Wood Chippers and Crushers in Wood Energy
Tekes, Finland for OPET - Organisations for the Promotion of Energy Technologies - February 2001
This study addresses the problem of converting underutilized reserves of biomass for use in wood energy, and cellulose to energy projects.
Developing technology for large-scale production of forest chips
Wood Energy Technology Programme 1999–2003
Pentti Hakkila, VTT Processes
From the Forward
Finland is the world leader in utilisation of bioenergy. About 20 % of the primary en-ergy is derived from wood-based fuels, a higher proportion than in any other indus-trialized country. Finnish forest industry has the central role in converting wood-based residues into heat and power.
However, meeting the challenges of the mitigation of climate change has lead to the commitment to double the use of the renewable energy sources by 2025, as com-pared to the situation in 1995. The main focus is on bioenergy. As all industrial wood residues are in use either as raw material or to produce energy, any increase must be based on the recovery of unutilised biomass in the forests: forest chips from logging residues and small-sized trees. The limiting factor is not the utilisation but rather the production of the fuel: the cost of production must be reduced, its supply must be re-liable, and the quality of the fuel must be improved.
Unutilized Reserves of Biomass
For silvicultural reasons, large quantities of unmerchantable small-sized trees should be re-moved from young stands even though there is no demand for this low-quality biomass (Figure 7). Another unutilized reserve, although offering less silvicultural incentives, is the biomass residues composed of crown mass, unmerchantable stem parts and even stump-root systems from the clear-cutting areas of mature forests.
A forest fuel production system is built around the comminution phase. The position of the chipper or crusher in the procurement chain largely deter-mines the state of biomass during transportation and, consequently, whether subsequent machines are dependent on each other. Comminution may take place at the source, at the road side or landing, at a terminal, or at the plant where the chips are to be used. Four alternative production systems have been studied in the Wood Energy Technology Programme (Figure 14).
Comminution at the source
, or in the terrain, re-quires a highly mobile chipper suitable for cross-country operations and equipped with a tippable 10–20 m3 chip container. The chipper moves in the terrain on strip roads and transfers the biomass with its grapple loader to the feeder of the chipping device. When the chipper container fills up, the load is hauled to the road side and tipped into a truck container, which may be on the ground or on a truck trailer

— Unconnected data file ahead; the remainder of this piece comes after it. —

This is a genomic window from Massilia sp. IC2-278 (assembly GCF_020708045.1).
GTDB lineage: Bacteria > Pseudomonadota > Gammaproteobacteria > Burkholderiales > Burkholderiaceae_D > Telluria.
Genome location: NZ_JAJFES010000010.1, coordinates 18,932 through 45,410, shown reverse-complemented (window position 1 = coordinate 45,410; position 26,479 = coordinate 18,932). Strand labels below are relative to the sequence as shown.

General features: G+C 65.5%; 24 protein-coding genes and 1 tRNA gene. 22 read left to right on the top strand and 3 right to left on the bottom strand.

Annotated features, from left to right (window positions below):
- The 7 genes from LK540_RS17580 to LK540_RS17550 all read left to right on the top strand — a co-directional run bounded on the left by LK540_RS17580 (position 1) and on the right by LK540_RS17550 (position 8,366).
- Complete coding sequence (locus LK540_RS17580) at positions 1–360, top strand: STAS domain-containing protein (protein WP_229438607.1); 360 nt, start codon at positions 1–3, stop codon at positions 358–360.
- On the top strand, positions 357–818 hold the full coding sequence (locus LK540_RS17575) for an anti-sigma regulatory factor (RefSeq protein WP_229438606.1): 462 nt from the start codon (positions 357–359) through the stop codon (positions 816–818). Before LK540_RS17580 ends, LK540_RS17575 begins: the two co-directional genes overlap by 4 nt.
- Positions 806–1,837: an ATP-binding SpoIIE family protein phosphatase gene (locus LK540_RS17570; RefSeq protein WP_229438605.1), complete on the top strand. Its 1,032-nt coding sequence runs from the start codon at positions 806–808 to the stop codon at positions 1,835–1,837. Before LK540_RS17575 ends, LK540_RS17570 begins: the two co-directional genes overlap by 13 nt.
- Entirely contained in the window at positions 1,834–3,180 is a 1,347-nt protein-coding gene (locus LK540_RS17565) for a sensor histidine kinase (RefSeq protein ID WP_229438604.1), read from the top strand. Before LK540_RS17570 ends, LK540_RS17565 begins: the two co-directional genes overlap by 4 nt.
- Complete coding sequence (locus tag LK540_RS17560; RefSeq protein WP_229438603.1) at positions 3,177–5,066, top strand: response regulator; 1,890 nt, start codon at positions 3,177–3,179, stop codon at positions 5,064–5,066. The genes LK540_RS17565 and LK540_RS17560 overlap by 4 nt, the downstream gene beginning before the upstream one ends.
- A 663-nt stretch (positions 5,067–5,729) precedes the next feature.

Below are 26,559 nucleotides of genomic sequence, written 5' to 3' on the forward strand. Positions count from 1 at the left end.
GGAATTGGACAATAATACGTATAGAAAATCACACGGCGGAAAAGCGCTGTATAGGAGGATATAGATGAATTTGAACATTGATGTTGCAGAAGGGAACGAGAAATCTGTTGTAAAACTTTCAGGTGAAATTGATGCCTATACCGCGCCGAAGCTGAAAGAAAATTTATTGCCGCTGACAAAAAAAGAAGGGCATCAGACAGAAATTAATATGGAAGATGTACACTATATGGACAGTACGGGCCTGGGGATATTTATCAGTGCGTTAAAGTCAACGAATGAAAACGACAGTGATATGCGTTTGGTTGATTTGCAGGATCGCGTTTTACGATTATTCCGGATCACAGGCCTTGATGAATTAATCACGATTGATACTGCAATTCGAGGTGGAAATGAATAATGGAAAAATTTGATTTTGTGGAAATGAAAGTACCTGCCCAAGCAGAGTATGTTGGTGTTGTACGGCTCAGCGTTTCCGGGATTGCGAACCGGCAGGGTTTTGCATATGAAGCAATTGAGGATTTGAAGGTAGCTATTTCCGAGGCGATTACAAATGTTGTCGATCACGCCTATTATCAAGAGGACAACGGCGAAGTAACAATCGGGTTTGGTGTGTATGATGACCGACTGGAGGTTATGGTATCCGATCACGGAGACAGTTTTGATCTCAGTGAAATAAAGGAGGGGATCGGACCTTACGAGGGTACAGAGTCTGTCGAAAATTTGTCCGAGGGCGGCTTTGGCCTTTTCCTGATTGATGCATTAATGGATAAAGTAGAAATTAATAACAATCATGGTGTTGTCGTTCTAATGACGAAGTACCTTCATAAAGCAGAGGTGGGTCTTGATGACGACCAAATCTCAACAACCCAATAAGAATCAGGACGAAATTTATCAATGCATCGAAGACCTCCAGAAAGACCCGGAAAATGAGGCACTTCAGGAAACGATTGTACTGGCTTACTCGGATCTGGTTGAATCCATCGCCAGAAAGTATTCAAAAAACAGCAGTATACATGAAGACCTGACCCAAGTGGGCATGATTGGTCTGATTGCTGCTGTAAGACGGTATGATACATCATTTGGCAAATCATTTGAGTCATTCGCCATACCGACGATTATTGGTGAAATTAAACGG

As a single machine carries out both the comminution of biomass and the off-road transport of chips, the cost of shifting machines from site to site is re-duced, and smaller logging sites become commer-cially viable. The use of containers weakens the in-terdependence between the chipper and the truck, although it is not entirely removed. Large landing areas are not needed, but a level and firm site is nec-essary for the truck containers.
Comminution at a landing
is performed in smaller operations with farm tractor-driven chippers and in large-scale operations primarily with heavy truck-mounted chippers or crushers. The biomass is hauled with forwarders to the landing and bunched onto 4 to 5 m high piles. This facilitates operation in difficult terrain and in winter condi-tions and allows longer off-road hauling distances. The forwarder operates independently of the chip-per. The comminuted biomass from the chipper is blown directly into a 100 to 130 m3 trailer truck, a process that makes the system hot and vulnerable, i.e. subsequent machines are dependent on each other. A wider landing area is required than in the alternative systems because of the large road-side inventories of biomass and the simultaneous pres-ence of the chipper and the truck.
Landing chippers do not operate off road and can therefore be heavier, stronger and more efficient than terrain chippers. If the biomass, such as stump and root wood, is contaminated by stones and soil, it is possible to use crushers that are more tolerant instead of chippers
Comminution at a terminal
or plant means that road transportation of the biomass takes place be-fore the size reduction. The biomass is transported to the terminal or plant in the form of undelimbed tree sections, whole small-trees, loose logging res-idues or bundles. Low bulk density restricts the op-eration radius, unless the biomass is bundled.
At large plants, comminution can be performed with efficient stationary crushers at low cost. At satellite terminals or smaller plants, the use of transportable chippers or crushers is more feasible, although the productivity of comminution is lower and the cost higher.
Truck transport of forest chips
Truck transport is the largest single cost factor in the procurement of logging residue chips, constituting up to one third of the total cost at the plant. As the use of forest fuels grows, the average distance and the cost of transport will also grow further.
The project was put together with the support of
Tekes, Finnish Funding Agency for Technology and Innovation